new and untranslatable words, for a new and untranslatable time

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I’ve been thinking a lot about how the Portugeuse word, “saudade,” encapsulates my emotional state during the COVID-19 pandemic — even though it is technically untranslatable. But, so is this surreal period we are living through. The fact that it defies easy English translation seems somewhat appropriate.

Wikipedia’s definition:

Saudade is a deep emotional state of nostalgic or profound melancholic longing for an absent something or someone that one cares for or loves… Moreover, it often carries a repressed knowledge that the object of longing might never be had again… It is the recollection of feelings, experiences, places, or events that once brought excitement, pleasure, and well-being, which now trigger the senses and make one experience the pain of separation from those joyous sensations.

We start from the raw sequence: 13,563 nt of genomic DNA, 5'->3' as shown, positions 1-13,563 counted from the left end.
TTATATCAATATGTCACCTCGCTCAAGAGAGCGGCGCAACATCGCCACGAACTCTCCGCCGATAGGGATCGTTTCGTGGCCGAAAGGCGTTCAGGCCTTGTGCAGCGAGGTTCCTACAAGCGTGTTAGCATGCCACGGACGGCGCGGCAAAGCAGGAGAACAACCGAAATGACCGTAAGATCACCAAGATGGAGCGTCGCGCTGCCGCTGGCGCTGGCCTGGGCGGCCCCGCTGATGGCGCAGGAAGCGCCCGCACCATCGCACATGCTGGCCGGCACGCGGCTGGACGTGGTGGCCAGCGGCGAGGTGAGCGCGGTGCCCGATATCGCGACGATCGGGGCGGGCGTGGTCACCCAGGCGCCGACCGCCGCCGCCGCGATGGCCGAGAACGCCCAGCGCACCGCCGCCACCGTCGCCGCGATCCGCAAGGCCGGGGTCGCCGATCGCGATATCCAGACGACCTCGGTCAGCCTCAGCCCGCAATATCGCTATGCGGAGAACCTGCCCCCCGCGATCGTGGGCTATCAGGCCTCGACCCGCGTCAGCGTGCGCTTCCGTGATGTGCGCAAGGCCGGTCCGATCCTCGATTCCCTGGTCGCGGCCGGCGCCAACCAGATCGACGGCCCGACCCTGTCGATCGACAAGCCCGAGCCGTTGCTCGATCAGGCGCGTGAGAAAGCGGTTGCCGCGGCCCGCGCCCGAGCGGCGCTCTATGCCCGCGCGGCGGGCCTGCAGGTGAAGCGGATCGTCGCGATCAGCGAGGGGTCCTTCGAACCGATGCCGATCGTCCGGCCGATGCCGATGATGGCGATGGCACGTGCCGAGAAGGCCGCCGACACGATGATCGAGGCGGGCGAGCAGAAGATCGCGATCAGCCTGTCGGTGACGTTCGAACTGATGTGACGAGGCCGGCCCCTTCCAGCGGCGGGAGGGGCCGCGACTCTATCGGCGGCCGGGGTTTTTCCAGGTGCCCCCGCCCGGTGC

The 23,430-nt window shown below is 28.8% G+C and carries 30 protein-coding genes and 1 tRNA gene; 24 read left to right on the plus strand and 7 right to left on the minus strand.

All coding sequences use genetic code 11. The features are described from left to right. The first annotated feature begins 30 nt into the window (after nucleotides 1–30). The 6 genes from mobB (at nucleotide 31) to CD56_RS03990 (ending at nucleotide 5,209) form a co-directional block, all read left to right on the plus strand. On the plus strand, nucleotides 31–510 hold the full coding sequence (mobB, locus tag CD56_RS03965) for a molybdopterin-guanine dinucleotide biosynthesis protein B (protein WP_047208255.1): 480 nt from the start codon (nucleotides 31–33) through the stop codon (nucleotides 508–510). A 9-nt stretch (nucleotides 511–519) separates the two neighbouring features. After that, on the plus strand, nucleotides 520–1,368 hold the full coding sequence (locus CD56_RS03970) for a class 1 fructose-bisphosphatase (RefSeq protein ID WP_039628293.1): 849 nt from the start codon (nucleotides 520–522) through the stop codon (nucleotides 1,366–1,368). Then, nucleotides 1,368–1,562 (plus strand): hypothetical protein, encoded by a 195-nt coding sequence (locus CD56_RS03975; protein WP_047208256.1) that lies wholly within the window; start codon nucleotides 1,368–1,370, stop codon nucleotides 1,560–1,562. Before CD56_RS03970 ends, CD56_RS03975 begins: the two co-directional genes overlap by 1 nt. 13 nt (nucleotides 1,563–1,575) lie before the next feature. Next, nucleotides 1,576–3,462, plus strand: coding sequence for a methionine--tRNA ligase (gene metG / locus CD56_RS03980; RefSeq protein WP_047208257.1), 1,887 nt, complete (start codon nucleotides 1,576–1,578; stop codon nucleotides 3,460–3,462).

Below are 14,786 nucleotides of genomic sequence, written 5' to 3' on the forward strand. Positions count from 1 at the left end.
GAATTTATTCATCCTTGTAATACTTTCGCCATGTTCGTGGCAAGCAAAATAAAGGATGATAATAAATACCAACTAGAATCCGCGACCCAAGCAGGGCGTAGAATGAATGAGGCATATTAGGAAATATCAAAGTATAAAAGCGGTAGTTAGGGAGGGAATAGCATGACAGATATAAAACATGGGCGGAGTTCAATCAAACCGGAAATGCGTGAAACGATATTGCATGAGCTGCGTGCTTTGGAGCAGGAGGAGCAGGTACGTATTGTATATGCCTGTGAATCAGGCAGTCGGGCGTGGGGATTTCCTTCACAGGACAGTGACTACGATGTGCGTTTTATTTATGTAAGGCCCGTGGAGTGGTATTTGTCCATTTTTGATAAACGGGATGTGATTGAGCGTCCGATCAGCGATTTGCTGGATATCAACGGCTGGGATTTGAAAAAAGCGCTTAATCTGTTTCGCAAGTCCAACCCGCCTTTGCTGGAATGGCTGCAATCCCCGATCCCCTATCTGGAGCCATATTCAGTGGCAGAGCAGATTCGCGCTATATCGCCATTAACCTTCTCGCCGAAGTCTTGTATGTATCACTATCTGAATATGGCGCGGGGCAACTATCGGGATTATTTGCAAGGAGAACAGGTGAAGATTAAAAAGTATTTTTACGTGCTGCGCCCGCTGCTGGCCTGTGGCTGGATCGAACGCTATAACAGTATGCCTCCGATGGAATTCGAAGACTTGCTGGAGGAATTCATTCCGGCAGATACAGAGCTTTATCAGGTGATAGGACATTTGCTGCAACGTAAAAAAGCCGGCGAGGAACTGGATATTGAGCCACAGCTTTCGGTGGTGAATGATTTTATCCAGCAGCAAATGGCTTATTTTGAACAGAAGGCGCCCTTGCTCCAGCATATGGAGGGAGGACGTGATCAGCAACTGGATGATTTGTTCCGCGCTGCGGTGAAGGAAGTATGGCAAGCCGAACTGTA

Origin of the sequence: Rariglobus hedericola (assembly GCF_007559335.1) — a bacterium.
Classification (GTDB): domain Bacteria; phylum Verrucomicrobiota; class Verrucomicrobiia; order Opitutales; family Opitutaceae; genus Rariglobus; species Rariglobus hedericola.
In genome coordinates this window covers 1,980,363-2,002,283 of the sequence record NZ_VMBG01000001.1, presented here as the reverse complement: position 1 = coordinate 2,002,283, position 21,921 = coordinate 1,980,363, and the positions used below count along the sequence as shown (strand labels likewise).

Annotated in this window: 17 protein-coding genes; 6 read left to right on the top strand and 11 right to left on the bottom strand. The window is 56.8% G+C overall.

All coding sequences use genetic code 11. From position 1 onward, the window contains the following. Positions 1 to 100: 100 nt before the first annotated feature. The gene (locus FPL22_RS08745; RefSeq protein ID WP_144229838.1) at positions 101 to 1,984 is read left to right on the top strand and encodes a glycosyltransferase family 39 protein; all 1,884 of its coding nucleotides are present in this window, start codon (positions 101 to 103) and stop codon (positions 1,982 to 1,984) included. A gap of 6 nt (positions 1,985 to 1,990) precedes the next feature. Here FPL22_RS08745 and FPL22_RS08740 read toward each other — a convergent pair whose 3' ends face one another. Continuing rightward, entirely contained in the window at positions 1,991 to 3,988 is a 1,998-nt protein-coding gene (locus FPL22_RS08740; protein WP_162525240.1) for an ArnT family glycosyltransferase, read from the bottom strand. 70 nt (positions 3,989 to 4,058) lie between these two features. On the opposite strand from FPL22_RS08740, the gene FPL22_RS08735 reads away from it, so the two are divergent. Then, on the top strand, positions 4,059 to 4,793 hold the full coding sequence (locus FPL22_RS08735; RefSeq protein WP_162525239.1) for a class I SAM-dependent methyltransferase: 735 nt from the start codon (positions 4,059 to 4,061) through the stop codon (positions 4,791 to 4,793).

If that doesn’t perfectly describe life in the time of coronavirus, I don’t know what does.

The Welsh word, hiraeth, is similar to saudade, I recently learned. One person describes it as:

…a combination of homesickness, longing, nostalgia, and yearning, for a home that you cannot return to, no longer exists, or maybe never was. It can also include grief or sadness for who or what you have lost, losses which make your “home” not the same as the one you remember.

Yup. I’m a bundle of saudade and hiraeth these days for sure.

Meanwhile, according to CNN, the Dutch have been fast and furiously coining new words to make sense of their novel (coronavirus) circumstances. The neologisms include huidhonger (skin-hunger) to describe a longing for human contact while in isolation, and hoestschaamte (cough shame) for a particular COVID-era genre of anxiety provoked by coughing in public and setting off a panic. The new lexicon is being collected in a coronawoordenboek — itself a new word.